Slightly drunk, every student managed to stumble back to their dorms before the weekend  midnight curfew.  Missed that and your option was to spend the entire night at a coffee  house kept open for that very purpose.  Still, that could be fun for you met students from  universities all over the Haidan university district.

Sometimes, though Victor privately asked Dolma about subjects that were euphemistically  “sensitive.”  

“What do you really think about the Dalai Lama?”  

Or “Do Tibetans wish to be free from China?”

Or “As an educated person, do you still believe in Tibetan Buddhism?”

Or “Do you know monks and nuns who have been tortured, maybe killed?”

Having lived through her Han boarding school classmates’ innocent but often offensive

questions Dolma’s face remained noncommittal.  She knew he would ask sooner or later,  so there no surprises here. She knew to smile blandly as if considering the question,  pausing for long moments,  and then not really answering.

Dolma had noticed that her Western classmates and professors assumed that now that  they’ve “made a Tibetan friend,” they could ask “just-between-me-and-you” questions.  At  least, Victor didn’t think of himself as a “freedom fighter” striking a blow for human rights by  specially “making a Tibetan friend” and then informing one with a smile and wink, “I’m on  your side, just in case you’re wondering. Huge admirer of your leader, the Dalai Lama.”

“So naive.  Shallow,” she thought.  After several similar encounters at Minzu, Dolma could  almost feel the day the new “bestie” foreigner was about to get “just-between-me-andyou’ish” about Tibet.  So many Tibetans had shared “just between friends” thoughts that  later shockingly surfaced in an western article, often distorting what had been said or  without context, and had anyway promised to be held in the strictest confidence “justbetween-you-and-me.”

Among neidi university students, the saying goes “Westerners are like butterflies.  They  come, they go.  They play. You stay. Westerners are not your forever friends.”

Trouble is what it eventually brought, in the form of a rather thorough PSB interrogation or  several as to your relationship to this foreigner, who of course, was long gone and safely  back home in Los Angeles or London or Berlin.   Nothing dire ever happened: no expulsion  from college, no detention, no loss of job prospects.  But it just was never a very, pleasant  afternoon.

Dolma smiled again at Victor’s home-toasted garlic bread.  She could taste it, “Wonder if  we can add that to the cafe menu.”  Oh, yes, that night, too, he had shown them how to  twirl pasta with a fork and spoon, quietly float it into their open mouths, and pull it off the  fork before chewing.“Don’t slurp!” he warned.  A happy memory.  

She missed Victor…and Adele Forrester.

“Oh, Adele…just so crazy!” Adele self-described herself as a mountain girl but was actually  a farm girl from some place around Blachy Lake in the middle of Oregon.  

“Where the McKenzie River runs down from the eastern mountains to the Coast, near  Florence. Highway 126,” she added cryptically.

Adele dressed like the country girl she claimed to be, lumber jack shirts, fleece vests,  jeans of course, and something she called “Farmer Johns.” But most notable was her  hiking boots. Adele owned boots for every climbing terrain and one especially for walking  the streets of Beijing. “From REI, she declared, the best outdoor outfitters in America.  Better than Any Mountain or North Face or Columbia.  And I’ve tried them all.”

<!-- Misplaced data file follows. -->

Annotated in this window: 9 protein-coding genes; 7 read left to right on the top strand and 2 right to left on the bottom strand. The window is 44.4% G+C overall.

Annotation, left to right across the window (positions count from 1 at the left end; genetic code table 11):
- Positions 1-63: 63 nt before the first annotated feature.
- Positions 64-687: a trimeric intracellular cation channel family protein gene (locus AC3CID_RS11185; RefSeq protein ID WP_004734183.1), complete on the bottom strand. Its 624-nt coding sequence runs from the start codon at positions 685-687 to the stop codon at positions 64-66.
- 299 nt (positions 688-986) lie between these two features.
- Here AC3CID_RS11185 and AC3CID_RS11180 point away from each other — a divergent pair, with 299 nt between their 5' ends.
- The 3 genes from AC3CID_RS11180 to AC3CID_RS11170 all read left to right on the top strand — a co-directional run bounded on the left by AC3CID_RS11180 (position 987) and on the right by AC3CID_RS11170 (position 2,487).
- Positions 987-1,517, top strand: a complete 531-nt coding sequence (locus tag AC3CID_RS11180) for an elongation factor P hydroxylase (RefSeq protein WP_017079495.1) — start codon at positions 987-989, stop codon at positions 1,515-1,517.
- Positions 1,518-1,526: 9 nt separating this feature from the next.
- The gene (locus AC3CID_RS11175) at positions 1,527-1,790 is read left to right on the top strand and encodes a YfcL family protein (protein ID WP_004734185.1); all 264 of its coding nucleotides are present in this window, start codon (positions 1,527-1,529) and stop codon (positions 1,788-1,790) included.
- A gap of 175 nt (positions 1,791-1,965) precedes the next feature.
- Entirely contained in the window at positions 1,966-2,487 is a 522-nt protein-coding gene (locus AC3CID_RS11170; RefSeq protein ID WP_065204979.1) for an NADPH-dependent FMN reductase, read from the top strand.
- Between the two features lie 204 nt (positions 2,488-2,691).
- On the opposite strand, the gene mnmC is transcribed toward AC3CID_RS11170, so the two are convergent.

“And yes, I want to hike Tibet and you’ll be my guide, right?”

Dolma smiled and nodded yes, as if she had a choice in the matter.

It was actually Adele who ended up guiding Dolma, but in the ideas of something she  called “third wave feminism,” of “deconstructing sexism,” of being an independent woman  but “without being a bitch to guys,” of choosing career over “going barefoot and making  babies.” Of running for office and using the government to “change things.”

Dolma learned terms like “leveling the playing field” and “breaking the glass ceiling.”

Through Adele’s eyes, Dolma came to see  Grandmother Twangmo in a new light, as a  pioneering Tibetan feminist, who without knowing what feminism was, was one and who  had essentially raised Dolma to be one.  Adele’s discussions were as welcomed rain to her  seeding by Grandmother Twangmo.  

“Thank you Adele.”

Slowly, Dolma was able to articulate what happened, or didn’t happen, to China’s slogan of  “Women Hold Up Half the Sky” in Tibet over her years at Minzu.  Through their  discussions, Dolma explored how Tibetan women could break free of the Buddhist  derogation of females as an inferior reincarnation to males, a social attitude that gripped  even atheistic, Marxist Tibetans.

“Yes, Adele, you awakened me.  For which I shall ever be grateful.”

But country though she may be, yet Adele was a statuesque blond who turned the heads  of every foreigner they passed.  

“I’m a foxy, girl. And so are you,” she told Dolma.”

Sometimes Adele dragged Dolma to Beijing’s hottest discos. Xiu the exclusive bottle-bar  preserve of Beijing’s second generation rich kids who parked their Ferraris outside and mingled with foreigners on expense accounts being cruised by hookers. Xiu was at the  multi-tower Grand Hyatt on Jianguomen Road in the business district. Live rocking band  every night.

Tango, all three-stories booming with a different DJ near Earth Temple Park and  conveniently next door to a 24-hour, 3-story dim sum palace where they would nosh while  waiting for the subway to start up at 6 am.

DAO,  when Adele “just need to shake but not all night. You know what I mean?” a small,  boutique, dancing club at a Soviet-style government building five minutes away by taxi  where the action petered out by midnight with a mad dash back to the dorms and some  humble pleading to be let inside. “It’s only 12:15!”